If you don’t already know this about A. Lange & Söhne, just remind yourself that the tiniest details matter for the German watch brand. The level of fastidiousness practiced by Lange amounts to some sort of extreme sport. And more often than not, it results in unfathomable innovations that will leave you wondering if its watchmakers really do indeed spend every waking hour obsessing over how to improve on an instrument that essentially tells the time.

For instance, it is not enough that the tourbillon had already been invented to negate the effects of gravity on a watch’s regulating component. The guys at Lange had to find a way to stop the swinging balance wheel inside the tourbillon’s rotating carriage – a move that we imagine to be akin to operating open-heart surgery – just so that the user can set the time precisely to the second.

Lange actually invented the patented stop-seconds mechanism in 1997. Ten years ago, the watchmakers found a way to integrate the innovation with the tourbillon complication, AND combine it with a zero-reset feature in the 1815 Tourbillon.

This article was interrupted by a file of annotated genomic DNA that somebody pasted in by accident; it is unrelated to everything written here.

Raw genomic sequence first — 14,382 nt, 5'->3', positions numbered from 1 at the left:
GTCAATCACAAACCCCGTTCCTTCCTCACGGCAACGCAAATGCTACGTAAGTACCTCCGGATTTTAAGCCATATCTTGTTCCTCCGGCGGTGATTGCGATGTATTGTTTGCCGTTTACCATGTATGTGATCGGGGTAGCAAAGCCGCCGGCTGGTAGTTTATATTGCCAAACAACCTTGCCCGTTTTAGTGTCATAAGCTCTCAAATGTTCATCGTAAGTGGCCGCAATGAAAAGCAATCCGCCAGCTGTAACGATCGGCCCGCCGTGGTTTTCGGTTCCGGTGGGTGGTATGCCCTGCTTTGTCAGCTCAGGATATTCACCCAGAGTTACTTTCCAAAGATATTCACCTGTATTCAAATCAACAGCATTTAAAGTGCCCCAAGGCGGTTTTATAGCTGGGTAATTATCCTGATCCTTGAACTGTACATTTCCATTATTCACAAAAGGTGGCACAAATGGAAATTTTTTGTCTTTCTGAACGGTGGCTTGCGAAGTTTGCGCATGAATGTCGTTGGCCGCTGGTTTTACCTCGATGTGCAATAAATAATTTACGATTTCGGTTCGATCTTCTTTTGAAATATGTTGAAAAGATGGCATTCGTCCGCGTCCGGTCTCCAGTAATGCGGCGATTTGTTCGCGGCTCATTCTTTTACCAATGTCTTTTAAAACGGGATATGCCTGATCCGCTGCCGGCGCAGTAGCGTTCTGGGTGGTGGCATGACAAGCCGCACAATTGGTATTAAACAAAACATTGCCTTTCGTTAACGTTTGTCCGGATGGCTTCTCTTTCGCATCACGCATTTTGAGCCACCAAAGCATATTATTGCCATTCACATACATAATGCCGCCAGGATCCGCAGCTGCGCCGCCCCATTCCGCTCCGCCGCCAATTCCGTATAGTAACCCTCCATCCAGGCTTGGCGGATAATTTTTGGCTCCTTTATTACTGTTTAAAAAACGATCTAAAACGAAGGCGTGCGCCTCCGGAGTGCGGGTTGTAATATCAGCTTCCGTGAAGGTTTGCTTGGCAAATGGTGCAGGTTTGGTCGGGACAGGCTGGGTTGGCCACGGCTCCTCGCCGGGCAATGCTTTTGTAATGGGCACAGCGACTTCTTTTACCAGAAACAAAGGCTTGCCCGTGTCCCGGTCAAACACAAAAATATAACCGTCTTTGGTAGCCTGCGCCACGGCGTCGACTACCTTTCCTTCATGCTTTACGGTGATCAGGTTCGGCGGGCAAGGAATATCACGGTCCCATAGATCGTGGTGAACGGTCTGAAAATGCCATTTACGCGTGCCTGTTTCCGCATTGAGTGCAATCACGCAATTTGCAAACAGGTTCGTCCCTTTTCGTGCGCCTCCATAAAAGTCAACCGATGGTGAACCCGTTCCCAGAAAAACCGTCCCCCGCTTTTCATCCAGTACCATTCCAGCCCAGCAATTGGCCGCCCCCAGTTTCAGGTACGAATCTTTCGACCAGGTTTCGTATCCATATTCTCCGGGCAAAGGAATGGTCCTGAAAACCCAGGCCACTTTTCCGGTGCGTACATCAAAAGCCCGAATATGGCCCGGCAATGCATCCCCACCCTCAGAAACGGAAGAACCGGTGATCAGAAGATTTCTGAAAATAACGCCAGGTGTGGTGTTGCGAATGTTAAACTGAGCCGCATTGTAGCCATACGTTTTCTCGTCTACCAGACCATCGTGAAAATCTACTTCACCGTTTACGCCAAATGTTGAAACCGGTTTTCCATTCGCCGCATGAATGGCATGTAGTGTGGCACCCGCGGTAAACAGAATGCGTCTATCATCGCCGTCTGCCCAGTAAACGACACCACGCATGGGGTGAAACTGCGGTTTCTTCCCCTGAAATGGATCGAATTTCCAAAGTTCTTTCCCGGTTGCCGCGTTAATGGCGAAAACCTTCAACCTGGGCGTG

This year, the 1815 Tourbillon’s technical brilliance gets an artisanal boost with a 100-piece limited edition collection featuring an enamel dial. On the special edition, the tourbillon’s gorgeous mechanical acrobatics at six o’clock is beautifully set against the pristine enamel dial.

The look is accented by blued-steel hands, railway track minute display and a red-fired numeral ‘12’ to recall vintage pocket watches. Housed in a 39.5mm platinum case, the 1815 Tourbillon with enamel dial not only dresses Lange’s trademark intelligent design in more hand-hewn finery, but also goes to demonstrate, in no uncertain terms, the lengths that Lange would go to keep nudging the edges of perfection to achieve the ultimate in horological finesse.

This story first appeared on crownwatchblog.com